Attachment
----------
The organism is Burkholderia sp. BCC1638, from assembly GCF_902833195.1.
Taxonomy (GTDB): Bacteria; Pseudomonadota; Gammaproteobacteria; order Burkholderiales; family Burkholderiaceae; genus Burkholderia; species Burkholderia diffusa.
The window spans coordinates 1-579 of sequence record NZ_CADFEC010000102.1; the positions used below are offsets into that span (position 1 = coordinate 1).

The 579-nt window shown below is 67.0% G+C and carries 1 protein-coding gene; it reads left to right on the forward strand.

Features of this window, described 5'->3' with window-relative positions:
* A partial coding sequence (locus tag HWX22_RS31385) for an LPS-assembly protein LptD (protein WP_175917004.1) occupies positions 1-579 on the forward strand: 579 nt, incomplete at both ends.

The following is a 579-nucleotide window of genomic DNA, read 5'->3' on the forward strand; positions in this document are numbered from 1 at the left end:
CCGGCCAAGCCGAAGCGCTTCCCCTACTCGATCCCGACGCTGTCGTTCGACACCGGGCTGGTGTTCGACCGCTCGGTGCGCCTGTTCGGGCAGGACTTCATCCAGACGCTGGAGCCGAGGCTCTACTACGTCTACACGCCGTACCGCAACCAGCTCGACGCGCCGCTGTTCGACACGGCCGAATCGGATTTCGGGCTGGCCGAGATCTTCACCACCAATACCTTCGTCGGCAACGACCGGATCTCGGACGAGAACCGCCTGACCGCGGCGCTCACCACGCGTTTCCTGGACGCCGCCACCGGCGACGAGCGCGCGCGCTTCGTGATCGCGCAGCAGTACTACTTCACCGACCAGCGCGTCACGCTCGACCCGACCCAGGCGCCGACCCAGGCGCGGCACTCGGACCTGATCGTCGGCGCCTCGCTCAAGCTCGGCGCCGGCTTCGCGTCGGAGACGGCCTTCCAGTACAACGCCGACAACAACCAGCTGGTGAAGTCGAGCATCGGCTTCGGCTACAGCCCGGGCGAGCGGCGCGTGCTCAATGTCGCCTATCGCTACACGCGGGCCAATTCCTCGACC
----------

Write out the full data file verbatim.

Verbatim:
The organism is Burkholderia sp. BCC1638, from assembly GCF_902833195.1.
Taxonomy (GTDB): Bacteria; Pseudomonadota; Gammaproteobacteria; order Burkholderiales; family Burkholderiaceae; genus Burkholderia; species Burkholderia diffusa.
The window spans coordinates 1-579 of sequence record NZ_CADFEC010000102.1; the positions used below are offsets into that span (position 1 = coordinate 1).

The 579-nt window shown below is 67.0% G+C and carries 1 protein-coding gene; it reads left to right on the forward strand.

Features of this window, described 5'->3' with window-relative positions:
* A partial coding sequence (locus tag HWX22_RS31385) for an LPS-assembly protein LptD (protein WP_175917004.1) occupies positions 1-579 on the forward strand: 579 nt, incomplete at both ends.

The following is a 579-nucleotide window of genomic DNA, read 5'->3' on the forward strand; positions in this document are numbered from 1 at the left end:
CCGGCCAAGCCGAAGCGCTTCCCCTACTCGATCCCGACGCTGTCGTTCGACACCGGGCTGGTGTTCGACCGCTCGGTGCGCCTGTTCGGGCAGGACTTCATCCAGACGCTGGAGCCGAGGCTCTACTACGTCTACACGCCGTACCGCAACCAGCTCGACGCGCCGCTGTTCGACACGGCCGAATCGGATTTCGGGCTGGCCGAGATCTTCACCACCAATACCTTCGTCGGCAACGACCGGATCTCGGACGAGAACCGCCTGACCGCGGCGCTCACCACGCGTTTCCTGGACGCCGCCACCGGCGACGAGCGCGCGCGCTTCGTGATCGCGCAGCAGTACTACTTCACCGACCAGCGCGTCACGCTCGACCCGACCCAGGCGCCGACCCAGGCGCGGCACTCGGACCTGATCGTCGGCGCCTCGCTCAAGCTCGGCGCCGGCTTCGCGTCGGAGACGGCCTTCCAGTACAACGCCGACAACAACCAGCTGGTGAAGTCGAGCATCGGCTTCGGCTACAGCCCGGGCGAGCGGCGCGTGCTCAATGTCGCCTATCGCTACACGCGGGCCAATTCCTCGACC